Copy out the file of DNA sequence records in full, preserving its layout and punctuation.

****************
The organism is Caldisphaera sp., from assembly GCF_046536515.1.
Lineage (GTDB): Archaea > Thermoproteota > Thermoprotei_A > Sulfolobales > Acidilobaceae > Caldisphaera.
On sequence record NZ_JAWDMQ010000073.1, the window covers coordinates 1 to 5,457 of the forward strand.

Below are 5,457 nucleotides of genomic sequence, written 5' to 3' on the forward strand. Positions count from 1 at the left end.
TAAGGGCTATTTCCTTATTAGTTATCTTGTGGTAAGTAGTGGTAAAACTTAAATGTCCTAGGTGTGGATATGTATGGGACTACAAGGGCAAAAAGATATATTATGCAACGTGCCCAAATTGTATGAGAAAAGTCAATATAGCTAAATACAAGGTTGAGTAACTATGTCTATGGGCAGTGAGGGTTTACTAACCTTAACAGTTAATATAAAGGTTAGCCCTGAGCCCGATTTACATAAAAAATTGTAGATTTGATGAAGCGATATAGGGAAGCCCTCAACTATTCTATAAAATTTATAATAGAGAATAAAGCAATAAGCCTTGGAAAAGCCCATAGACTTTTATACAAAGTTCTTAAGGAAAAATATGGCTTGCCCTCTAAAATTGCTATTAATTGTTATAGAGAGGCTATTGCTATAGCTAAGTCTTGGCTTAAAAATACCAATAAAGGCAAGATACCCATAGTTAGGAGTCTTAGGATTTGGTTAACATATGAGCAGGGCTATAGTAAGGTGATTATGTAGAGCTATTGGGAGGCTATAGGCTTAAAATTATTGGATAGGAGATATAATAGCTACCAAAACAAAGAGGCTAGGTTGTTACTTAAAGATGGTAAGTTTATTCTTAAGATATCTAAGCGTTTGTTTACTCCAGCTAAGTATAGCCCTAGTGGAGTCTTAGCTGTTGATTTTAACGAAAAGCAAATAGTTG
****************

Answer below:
The organism is Caldisphaera sp., from assembly GCF_046536515.1.
Lineage (GTDB): Archaea > Thermoproteota > Thermoprotei_A > Sulfolobales > Acidilobaceae > Caldisphaera.
On sequence record NZ_JAWDMQ010000073.1, the window covers coordinates 1 to 5,457 of the forward strand.

Below are 5,457 nucleotides of genomic sequence, written 5' to 3' on the forward strand. Positions count from 1 at the left end.
TAAGGGCTATTTCCTTATTAGTTATCTTGTGGTAAGTAGTGGTAAAACTTAAATGTCCTAGGTGTGGATATGTATGGGACTACAAGGGCAAAAAGATATATTATGCAACGTGCCCAAATTGTATGAGAAAAGTCAATATAGCTAAATACAAGGTTGAGTAACTATGTCTATGGGCAGTGAGGGTTTACTAACCTTAACAGTTAATATAAAGGTTAGCCCTGAGCCCGATTTACATAAAAAATTGTAGATTTGATGAAGCGATATAGGGAAGCCCTCAACTATTCTATAAAATTTATAATAGAGAATAAAGCAATAAGCCTTGGAAAAGCCCATAGACTTTTATACAAAGTTCTTAAGGAAAAATATGGCTTGCCCTCTAAAATTGCTATTAATTGTTATAGAGAGGCTATTGCTATAGCTAAGTCTTGGCTTAAAAATACCAATAAAGGCAAGATACCCATAGTTAGGAGTCTTAGGATTTGGTTAACATATGAGCAGGGCTATAGTAAGGTGATTATGTAGAGCTATTGGGAGGCTATAGGCTTAAAATTATTGGATAGGAGATATAATAGCTACCAAAACAAAGAGGCTAGGTTGTTACTTAAAGATGGTAAGTTTATTCTTAAGATATCTAAGCGTTTGTTTACTCCAGCTAAGTATAGCCCTAGTGGAGTCTTAGCTGTTGATTTTAACGAAAAGCAAATAGTTG